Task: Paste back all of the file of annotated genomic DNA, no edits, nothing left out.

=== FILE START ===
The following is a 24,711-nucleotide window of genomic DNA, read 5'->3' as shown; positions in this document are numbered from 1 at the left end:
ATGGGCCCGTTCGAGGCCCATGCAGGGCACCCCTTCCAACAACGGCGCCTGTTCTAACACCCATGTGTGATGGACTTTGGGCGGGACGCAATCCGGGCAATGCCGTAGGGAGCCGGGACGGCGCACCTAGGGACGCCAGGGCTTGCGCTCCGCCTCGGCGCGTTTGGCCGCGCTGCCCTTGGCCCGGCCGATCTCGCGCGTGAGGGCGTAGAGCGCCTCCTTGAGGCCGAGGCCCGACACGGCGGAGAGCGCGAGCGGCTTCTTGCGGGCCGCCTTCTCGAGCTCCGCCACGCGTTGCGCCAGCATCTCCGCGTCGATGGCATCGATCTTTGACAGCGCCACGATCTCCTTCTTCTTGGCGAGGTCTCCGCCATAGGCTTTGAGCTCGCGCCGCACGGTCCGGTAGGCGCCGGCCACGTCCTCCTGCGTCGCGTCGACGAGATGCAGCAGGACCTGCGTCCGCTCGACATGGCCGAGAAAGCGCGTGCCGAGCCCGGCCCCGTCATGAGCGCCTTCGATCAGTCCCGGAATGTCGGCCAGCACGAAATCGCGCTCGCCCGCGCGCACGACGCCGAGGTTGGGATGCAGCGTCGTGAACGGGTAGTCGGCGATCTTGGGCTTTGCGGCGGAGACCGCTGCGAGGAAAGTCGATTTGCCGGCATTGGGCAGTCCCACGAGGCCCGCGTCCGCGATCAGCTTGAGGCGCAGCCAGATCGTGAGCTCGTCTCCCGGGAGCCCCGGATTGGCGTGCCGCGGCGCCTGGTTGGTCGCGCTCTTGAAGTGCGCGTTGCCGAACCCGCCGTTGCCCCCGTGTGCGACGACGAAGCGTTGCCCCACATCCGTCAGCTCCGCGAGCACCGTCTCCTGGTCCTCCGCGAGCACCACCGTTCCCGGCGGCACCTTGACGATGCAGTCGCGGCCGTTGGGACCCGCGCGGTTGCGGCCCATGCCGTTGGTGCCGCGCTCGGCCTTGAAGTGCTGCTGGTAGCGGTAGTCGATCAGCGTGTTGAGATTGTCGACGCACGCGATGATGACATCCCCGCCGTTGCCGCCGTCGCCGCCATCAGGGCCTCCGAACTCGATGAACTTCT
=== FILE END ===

The following is a 24,711-nucleotide window of genomic DNA, read 5'->3' as shown; positions in this document are numbered from 1 at the left end:
ATGGGCCCGTTCGAGGCCCATGCAGGGCACCCCTTCCAACAACGGCGCCTGTTCTAACACCCATGTGTGATGGACTTTGGGCGGGACGCAATCCGGGCAATGCCGTAGGGAGCCGGGACGGCGCACCTAGGGACGCCAGGGCTTGCGCTCCGCCTCGGCGCGTTTGGCCGCGCTGCCCTTGGCCCGGCCGATCTCGCGCGTGAGGGCGTAGAGCGCCTCCTTGAGGCCGAGGCCCGACACGGCGGAGAGCGCGAGCGGCTTCTTGCGGGCCGCCTTCTCGAGCTCCGCCACGCGTTGCGCCAGCATCTCCGCGTCGATGGCATCGATCTTTGACAGCGCCACGATCTCCTTCTTCTTGGCGAGGTCTCCGCCATAGGCTTTGAGCTCGCGCCGCACGGTCCGGTAGGCGCCGGCCACGTCCTCCTGCGTCGCGTCGACGAGATGCAGCAGGACCTGCGTCCGCTCGACATGGCCGAGAAAGCGCGTGCCGAGCCCGGCCCCGTCATGAGCGCCTTCGATCAGTCCCGGAATGTCGGCCAGCACGAAATCGCGCTCGCCCGCGCGCACGACGCCGAGGTTGGGATGCAGCGTCGTGAACGGGTAGTCGGCGATCTTGGGCTTTGCGGCGGAGACCGCTGCGAGGAAAGTCGATTTGCCGGCATTGGGCAGTCCCACGAGGCCCGCGTCCGCGATCAGCTTGAGGCGCAGCCAGATCGTGAGCTCGTCTCCCGGGAGCCCCGGATTGGCGTGCCGCGGCGCCTGGTTGGTCGCGCTCTTGAAGTGCGCGTTGCCGAACCCGCCGTTGCCCCCGTGTGCGACGACGAAGCGTTGCCCCACATCCGTCAGCTCCGCGAGCACCGTCTCCTGGTCCTCCGCGAGCACCACCGTTCCCGGCGGCACCTTGACGATGCAGTCGCGGCCGTTGGGACCCGCGCGGTTGCGGCCCATGCCGTTGGTGCCGCGCTCGGCCTTGAAGTGCTGCTGGTAGCGGTAGTCGATCAGCGTGTTGAGATTGTCGACGCACGCGATGATGACATCCCCGCCGTTGCCGCCGTCGCCGCCATCAGGGCCTCCGAACTCGATGAACTTCT